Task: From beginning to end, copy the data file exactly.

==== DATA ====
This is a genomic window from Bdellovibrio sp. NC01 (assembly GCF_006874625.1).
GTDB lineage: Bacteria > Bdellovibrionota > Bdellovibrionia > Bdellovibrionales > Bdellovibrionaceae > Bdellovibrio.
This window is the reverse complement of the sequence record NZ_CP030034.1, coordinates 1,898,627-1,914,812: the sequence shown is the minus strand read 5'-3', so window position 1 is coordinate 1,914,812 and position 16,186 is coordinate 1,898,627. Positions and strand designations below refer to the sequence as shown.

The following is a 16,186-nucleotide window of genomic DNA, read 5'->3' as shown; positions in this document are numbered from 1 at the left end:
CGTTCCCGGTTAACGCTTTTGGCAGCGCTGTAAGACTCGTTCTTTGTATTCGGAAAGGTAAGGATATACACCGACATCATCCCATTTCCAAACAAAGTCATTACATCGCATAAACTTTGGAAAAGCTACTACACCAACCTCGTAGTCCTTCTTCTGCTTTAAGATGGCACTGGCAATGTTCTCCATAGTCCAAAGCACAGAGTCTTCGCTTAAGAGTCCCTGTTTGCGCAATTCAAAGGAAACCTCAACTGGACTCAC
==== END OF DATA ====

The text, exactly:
This is a genomic window from Bdellovibrio sp. NC01 (assembly GCF_006874625.1).
GTDB lineage: Bacteria > Bdellovibrionota > Bdellovibrionia > Bdellovibrionales > Bdellovibrionaceae > Bdellovibrio.
This window is the reverse complement of the sequence record NZ_CP030034.1, coordinates 1,898,627-1,914,812: the sequence shown is the minus strand read 5'-3', so window position 1 is coordinate 1,914,812 and position 16,186 is coordinate 1,898,627. Positions and strand designations below refer to the sequence as shown.

The following is a 16,186-nucleotide window of genomic DNA, read 5'->3' as shown; positions in this document are numbered from 1 at the left end:
CGTTCCCGGTTAACGCTTTTGGCAGCGCTGTAAGACTCGTTCTTTGTATTCGGAAAGGTAAGGATATACACCGACATCATCCCATTTCCAAACAAAGTCATTACATCGCATAAACTTTGGAAAAGCTACTACACCAACCTCGTAGTCCTTCTTCTGCTTTAAGATGGCACTGGCAATGTTCTCCATAGTCCAAAGCACAGAGTCTTCGCTTAAGAGTCCCTGTTTGCGCAATTCAAAGGAAACCTCAACTGGACTCAC